Review: My Father Is My Mother’s Brother
- The touching and powerful documentary by Ukrainian director Vadym Ilkov was awarded the Régionyon Jury Prize at Visions du Réel festival
The touching and powerful documentary My Father Is My Mother’s Brother [+see also:
film profile] by Vadym Ilkov won over the jury at Visions du Réel, taking home the award for the most innovative film of the international competition – the Régionyon Jury Prize. A more than deserved award for an aesthetically fascinating film that respectfully and courageously tells the story of a modern family struggling with the difficulties, but above all, the joys of life.
Anatoly Belov, an artist from the Ukrainian underground scene, who embodies the punk essence of Courtney Love and the androgynous charm of Martin Gore, must take care of his only young niece, Katya, who now considers him her father. Her mother, Anya, can no longer look after her. Constantly tossed from one psychiatric hospital to another, Anya decides to leave Katya with her brother, in the hope that he might become a figure of reference and emotional support for her. Anya is often filmed in a backlight or half-light, in profile, while she eagerly smokes a cigarette, drinks a cup of tea or hypnotically watches her small television screen. These daily scenes of solitude and isolation transform her into a sort of shadow among the shadows, a presence or absence that seems on the cusp of vanishing.
In contrast with this ethereal and mysterious reality we find Anatoly and Katya, partners in crime, who are in search of a family balance that is not always evident. Ilkov films scenes of everyday and domestic life, but also those that are overflowing with unconventional creativity, moments that are both intimate and shared, personal and universal. Ilkov accompanies the intensity and power of Anatoly's performances with fixed shots of Katya sleeping in the arms of her replacement father. Anatoly's music becomes the glue that unites these two apparently distant realities: the one linked to his identity as an artist, and his familial identity. The scene in which Anatoly sings the refrain of one of his songs ("fuck me please") while Kaya sleeps quietly in his arms is of a rare intensity.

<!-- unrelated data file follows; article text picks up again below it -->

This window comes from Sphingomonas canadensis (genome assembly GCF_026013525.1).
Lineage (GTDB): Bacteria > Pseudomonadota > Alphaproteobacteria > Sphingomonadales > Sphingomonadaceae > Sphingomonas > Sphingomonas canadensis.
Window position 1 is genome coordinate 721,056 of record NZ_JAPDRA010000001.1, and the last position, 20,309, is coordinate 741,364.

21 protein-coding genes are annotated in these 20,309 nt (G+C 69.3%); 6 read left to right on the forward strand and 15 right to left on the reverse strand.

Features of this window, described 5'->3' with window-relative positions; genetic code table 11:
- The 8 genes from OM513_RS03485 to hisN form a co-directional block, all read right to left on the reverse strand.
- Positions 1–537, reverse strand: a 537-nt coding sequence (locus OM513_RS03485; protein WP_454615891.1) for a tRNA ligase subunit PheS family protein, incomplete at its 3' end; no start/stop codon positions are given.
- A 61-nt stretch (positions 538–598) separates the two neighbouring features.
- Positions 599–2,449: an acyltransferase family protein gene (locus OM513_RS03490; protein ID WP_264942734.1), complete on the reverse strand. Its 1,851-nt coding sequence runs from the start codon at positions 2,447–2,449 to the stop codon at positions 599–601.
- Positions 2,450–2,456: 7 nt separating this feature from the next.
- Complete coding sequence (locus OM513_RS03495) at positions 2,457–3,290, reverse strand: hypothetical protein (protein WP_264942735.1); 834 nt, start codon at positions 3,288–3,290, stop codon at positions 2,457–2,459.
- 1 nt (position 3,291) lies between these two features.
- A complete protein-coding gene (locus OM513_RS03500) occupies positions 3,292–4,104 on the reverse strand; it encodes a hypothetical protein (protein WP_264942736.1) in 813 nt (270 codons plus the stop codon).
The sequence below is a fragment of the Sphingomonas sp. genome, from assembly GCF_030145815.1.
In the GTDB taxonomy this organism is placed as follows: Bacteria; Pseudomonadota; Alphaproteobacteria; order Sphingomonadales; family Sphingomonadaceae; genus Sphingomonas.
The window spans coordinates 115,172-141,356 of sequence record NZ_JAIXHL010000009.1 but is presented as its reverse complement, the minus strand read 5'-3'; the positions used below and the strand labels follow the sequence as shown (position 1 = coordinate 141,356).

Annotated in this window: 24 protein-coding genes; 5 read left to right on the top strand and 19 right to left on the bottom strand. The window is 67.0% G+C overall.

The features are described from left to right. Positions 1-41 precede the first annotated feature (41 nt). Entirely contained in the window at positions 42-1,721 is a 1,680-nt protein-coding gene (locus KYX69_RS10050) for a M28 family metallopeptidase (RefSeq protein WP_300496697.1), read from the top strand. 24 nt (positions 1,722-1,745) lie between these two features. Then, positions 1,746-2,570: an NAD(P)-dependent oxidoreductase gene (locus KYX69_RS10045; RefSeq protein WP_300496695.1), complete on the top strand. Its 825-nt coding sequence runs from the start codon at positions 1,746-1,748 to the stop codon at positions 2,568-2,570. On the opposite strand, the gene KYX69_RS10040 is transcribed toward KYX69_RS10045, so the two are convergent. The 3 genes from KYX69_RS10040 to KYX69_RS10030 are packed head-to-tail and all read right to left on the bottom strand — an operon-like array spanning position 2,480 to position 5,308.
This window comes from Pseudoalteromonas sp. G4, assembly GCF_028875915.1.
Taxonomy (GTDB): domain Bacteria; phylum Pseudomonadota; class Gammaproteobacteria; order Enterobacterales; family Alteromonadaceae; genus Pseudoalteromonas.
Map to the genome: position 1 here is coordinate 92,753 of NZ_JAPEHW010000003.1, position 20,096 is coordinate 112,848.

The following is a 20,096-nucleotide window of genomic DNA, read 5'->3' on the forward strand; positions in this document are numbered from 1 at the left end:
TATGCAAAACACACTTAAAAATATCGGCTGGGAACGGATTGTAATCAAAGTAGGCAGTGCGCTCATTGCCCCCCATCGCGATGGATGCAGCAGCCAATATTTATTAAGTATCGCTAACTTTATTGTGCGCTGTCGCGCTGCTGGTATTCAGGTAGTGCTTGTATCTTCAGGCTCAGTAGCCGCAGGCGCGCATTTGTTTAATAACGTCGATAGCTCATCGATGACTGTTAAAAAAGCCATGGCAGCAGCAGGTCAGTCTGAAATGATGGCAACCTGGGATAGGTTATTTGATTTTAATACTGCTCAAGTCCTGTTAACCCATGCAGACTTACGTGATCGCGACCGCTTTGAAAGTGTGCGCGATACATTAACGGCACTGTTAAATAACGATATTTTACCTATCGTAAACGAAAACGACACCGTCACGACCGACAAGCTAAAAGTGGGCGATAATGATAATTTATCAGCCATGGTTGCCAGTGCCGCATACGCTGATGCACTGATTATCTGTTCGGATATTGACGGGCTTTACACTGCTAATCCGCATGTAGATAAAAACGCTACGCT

My Father Is My Mother's Brother feeds on these apparent contradictions and presents them to the audience as if to show that fragility and strength, light and shadow can harmoniously cohabit the same space. Vadym Ilkov films a family that is by no means gives in to clichés, it is free and proud of it, despite some difficult moments, doubts and inevitable tension. The strength of My Father Is My Mother's Brother lies in this freedom, simplicity, intensity of images and the courage of its characters – modern anti-heroes in search of happiness.
My Father Is My Mother's Brother was produced by Studio Garmata Film Production. Darya Bassel is responsible for international sales.
(Translated from Italian)
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